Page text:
How often should I change my furnace filter? Are the expensive filters worth the money?
How often should I change my furnace filter? I have been trying to remember to do it every 30 days, but the filter looks clean. Am I just wasting a filter by doing it that frequently? Also, what type of filters should I be buying? Are the expensive filters worth the money?
My rule of thumb is if the filter looks dirty change it! I have read anywhere from every one to three months filters should be changed, but that also depends on how often your furnace ran and how dirty the filter looked when you checked it. It’s a good idea to at least check the filter every month, and if it is dirty go ahead and swap it with a new one.
Dirty filters can restrict air flow moving through your heating or cooling unit. This results in your HVAC unit running more often to make up for the lack of air flow. The Department of Energy indicates that a dirty furnace filter can increase HVAC energy consumption by 10 to 15 percent, and with heating and cooling accounting for half a home’s energy usage that will increase energy costs.
It is also important to remember that air filters protect your HVAC system from dust and other particles that can cause your system to work harder if it becomes plugged. Keeping the filters changed can extend the life of one of the most expensive components of your home.
The question of filter quality gets a little more complicated because it gets into air quality concerns. Most any quality filter protects your HVAC system and keeps energy costs lower as long as you change them regularly. However, different filters protect against different particles. Take a look at the graphic provided and the Minimum Efficiency Reporting Value (MERV) rating of the filters. MERV ratings are relatively simple to understand. Higher MERV ratings mean smaller filter holes allowing less through. These are typically higher in cost. A lower MERV rating is still a great filter, but it has bigger holes and can be cheaper to purchase but not catch all things.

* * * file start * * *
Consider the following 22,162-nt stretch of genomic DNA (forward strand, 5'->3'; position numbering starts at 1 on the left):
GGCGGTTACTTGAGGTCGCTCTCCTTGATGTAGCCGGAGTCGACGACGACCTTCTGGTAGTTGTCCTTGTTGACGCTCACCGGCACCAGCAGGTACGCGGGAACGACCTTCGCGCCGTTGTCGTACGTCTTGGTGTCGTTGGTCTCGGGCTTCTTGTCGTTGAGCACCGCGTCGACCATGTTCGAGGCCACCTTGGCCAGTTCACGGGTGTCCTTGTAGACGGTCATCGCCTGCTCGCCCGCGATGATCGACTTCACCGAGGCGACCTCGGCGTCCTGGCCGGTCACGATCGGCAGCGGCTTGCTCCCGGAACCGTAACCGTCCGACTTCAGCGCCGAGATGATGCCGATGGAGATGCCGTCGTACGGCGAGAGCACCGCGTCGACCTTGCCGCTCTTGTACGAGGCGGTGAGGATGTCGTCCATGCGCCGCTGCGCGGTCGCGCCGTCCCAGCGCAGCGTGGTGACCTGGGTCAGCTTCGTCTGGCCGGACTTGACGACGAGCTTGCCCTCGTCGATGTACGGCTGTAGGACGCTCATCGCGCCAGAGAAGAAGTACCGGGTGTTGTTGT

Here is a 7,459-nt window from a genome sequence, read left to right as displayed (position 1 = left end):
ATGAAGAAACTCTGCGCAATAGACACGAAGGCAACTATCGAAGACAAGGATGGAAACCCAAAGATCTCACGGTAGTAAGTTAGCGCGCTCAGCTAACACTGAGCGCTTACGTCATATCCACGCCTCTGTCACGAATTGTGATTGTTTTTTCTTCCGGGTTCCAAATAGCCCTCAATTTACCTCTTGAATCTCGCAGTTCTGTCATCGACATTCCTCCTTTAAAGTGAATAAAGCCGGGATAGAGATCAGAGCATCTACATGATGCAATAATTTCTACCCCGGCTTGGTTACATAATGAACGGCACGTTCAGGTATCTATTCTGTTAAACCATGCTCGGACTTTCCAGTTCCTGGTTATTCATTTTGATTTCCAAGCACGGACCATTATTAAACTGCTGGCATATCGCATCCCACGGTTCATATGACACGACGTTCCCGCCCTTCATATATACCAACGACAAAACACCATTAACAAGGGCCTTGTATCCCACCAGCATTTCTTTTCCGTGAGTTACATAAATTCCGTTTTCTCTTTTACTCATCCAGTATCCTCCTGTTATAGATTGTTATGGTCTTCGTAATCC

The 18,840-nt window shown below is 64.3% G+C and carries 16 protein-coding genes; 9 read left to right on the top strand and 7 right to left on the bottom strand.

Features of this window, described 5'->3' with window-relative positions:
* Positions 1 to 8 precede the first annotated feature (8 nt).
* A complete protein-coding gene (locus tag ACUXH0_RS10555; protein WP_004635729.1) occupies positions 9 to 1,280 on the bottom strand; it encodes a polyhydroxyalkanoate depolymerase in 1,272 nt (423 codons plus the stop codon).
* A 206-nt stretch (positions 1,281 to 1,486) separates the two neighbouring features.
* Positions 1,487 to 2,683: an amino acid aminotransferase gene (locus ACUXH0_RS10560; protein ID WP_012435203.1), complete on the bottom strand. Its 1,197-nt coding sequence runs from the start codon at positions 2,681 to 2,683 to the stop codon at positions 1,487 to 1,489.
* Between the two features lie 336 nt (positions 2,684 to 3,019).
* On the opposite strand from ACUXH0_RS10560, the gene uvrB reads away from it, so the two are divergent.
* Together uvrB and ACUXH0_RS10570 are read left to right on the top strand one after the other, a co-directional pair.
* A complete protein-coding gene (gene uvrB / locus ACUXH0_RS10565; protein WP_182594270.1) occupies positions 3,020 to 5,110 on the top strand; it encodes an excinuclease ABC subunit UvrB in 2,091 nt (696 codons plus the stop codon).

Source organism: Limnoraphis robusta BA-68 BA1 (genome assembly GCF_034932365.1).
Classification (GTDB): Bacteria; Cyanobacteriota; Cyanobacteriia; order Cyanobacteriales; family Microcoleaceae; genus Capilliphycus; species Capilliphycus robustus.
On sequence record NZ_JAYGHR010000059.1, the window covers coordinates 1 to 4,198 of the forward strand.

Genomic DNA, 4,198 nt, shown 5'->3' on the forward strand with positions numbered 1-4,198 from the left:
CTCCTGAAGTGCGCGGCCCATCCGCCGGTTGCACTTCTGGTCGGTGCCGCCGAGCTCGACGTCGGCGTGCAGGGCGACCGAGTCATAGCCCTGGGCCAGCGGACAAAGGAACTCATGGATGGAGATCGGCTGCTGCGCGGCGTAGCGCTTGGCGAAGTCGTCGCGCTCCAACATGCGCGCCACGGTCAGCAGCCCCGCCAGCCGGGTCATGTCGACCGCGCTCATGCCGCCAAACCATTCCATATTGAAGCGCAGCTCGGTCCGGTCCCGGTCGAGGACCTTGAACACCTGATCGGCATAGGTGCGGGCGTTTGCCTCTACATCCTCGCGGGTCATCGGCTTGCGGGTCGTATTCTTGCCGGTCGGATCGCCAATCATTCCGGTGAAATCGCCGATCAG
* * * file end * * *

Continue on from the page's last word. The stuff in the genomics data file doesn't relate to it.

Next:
Higher MERV rated filters do have the smaller holes, but manufacturers have found a workaround to keep them from clogging quicker. They add pleats to filters, and this adds more surface area for air to pass through.
Many of the lower number MERV filters are flat with no pleats while higher and more expensive MERV rated filters have even more pleats.
I also want to point out that not all filters display a MERV rating. Brands like 3M use a micro-particle performance (MPR) rating instead. Home Depot uses a filter performance rating (FPR). On every filter, numbers go up as expense goes up.
As to which filter to buy? That decision is unique to your family, home, and HVAC system or manufacturer specifications. Your system may recommend a specific filter or indicate a range of filter ratings that are acceptable. Always defer to the manufacturer’s recommendations. There may also be other factors to consider. If you live on the north side of a dusty county road, then perhaps you would want to consider cheaper filters that need to replaced more often. Alternatively, maybe you have someone in the house that needs allergens filtered from the air. Don’t be afraid to mix and match depending on seasons. Perhaps a cheaper filter works for some parts of the year, but during allergy season you may need a more expensive filter. It depends on your needs.